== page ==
For the diagnosis of cancer, Brunei has all the facilities like radiology, a pathology including state of the art PET scanning.

Treatment modalities like chemotherapy, radiotherapy and surgery are available in the country and are on par with services in other countries with an equivalent high human development index. And all the modalities (specialities) work as a team to give the best possible outcome to any individual with case discussion and multidisciplinary deliberations.

Highly sophisticated state of the art radiation machines are available for people who were previously required to travel abroad for same.

Recently, an additional feather to the cap was the brachytherapy facility, which can deliver high dose to the tumour, like cervical cancer. These were care gaps that have been bridged over the past decade.

Though patients can avail of such medical facilities in the various centres mentioned above, there is still a lack of take up of often lifesaving and potential curative therapy.

A noticeable care gap in cancer treatment in Brunei is the lack of cancer treatment awareness in patients with cancer and their carers. Another care gap is that there is a lack of awareness of the patients’ needs.

These care gaps can lead to poor attendance or take up of life saving cancer treatments by patients and diminished support from the patient carers and caregivers.

In 2017, Universiti Brunei Darussalam (UBD) research found that cancer care (delivery) can be improved with an increased awareness and understanding of the disease including addressing the needs of the carer.

The authors cited that further research is needed locally to identify the knowledge gaps in patients and their carers and identifying the needs of the population of patients and carers.

This may ultimately lead to improvement in patients in Brunei presenting with more curable disease and less advanced disease and improved adherence to therapy offered (from better attendance) and ultimately better outcome in many patients.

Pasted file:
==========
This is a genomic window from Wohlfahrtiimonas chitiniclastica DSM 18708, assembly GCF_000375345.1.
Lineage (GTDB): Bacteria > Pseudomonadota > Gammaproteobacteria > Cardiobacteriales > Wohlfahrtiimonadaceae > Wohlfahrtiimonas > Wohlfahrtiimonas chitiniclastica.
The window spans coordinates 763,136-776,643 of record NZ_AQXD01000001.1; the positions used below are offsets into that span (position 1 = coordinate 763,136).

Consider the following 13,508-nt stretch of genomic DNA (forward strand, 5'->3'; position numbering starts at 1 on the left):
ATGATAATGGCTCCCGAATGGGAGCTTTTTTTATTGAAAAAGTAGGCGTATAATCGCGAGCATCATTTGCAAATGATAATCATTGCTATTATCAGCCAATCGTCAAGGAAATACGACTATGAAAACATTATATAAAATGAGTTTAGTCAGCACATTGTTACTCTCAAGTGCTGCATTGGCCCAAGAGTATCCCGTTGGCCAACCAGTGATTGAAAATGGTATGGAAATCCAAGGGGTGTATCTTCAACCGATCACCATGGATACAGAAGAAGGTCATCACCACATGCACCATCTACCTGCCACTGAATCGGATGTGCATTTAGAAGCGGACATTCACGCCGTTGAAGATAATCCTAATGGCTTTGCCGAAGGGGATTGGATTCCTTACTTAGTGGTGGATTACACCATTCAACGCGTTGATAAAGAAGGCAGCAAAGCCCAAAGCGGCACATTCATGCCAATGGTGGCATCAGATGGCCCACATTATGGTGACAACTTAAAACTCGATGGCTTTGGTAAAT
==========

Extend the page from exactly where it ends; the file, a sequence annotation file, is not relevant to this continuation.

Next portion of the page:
In short, potentially more patients may be saved over time rather than succumb to their cancers if this care gap can be closed. Over time the addition of specialist dietitians, physiotherapists, occupational therapists, psychologists and social welfare support teams just to name a few have been added to bridge such gaps. The aim is to provide a holistic approach to cancer care.

One area of patient care of equally great importance is the need to relieve cancer symptoms and distress for patients and their carers. Palliative Care Medicine addresses same and work concurrently with cancer treatment or on its own to improve the quality of life of patients with cancer. Palliative care provides significant support on top of conventional cancer treatment. This was a significant care gap that was lacking in the past.

ROLE OF PALLIATIVE CARE MEDICINE

Palliative care service in Brunei is relatively new with only two hospitals providing the service which includes The Brunei Cancer Centre (TBCC) of Pantai Jerudong Specialist Centre (PJSC).

The first Palliative Care Department in Brunei was established at Raja Isteri Pengiran Anak Saleha (RIPAS) Hospital in 2009.

TBCC was built later to provide comprehensive management for cancer patients and palliative care service was included as well.

Early referral to Palliative Care service is essential to reduce the care gap among the physician and the patients.

According to Temel et al, “among patients with metastatic non–small-cell lung cancer, early palliative care led to significant improvements in both quality of life and mood. As compared with patients receiving standard care, patients receiving early palliative care had less aggressive care at the end of life but longer survival”.

Oncologists and other treating physicians must be aware of the role of Palliative Care services and incorporate them as a team to provide comprehensive and holistic care to the patients to help them during their treatment and support them till the end of it.

Proper explanation about Palliative Care service is needed for the patients to understand that referral to Palliative Care doesn’t mean the treating physician ‘giving up’ on them.

This will not only improve the quality of life of the patient but will also close the care gap.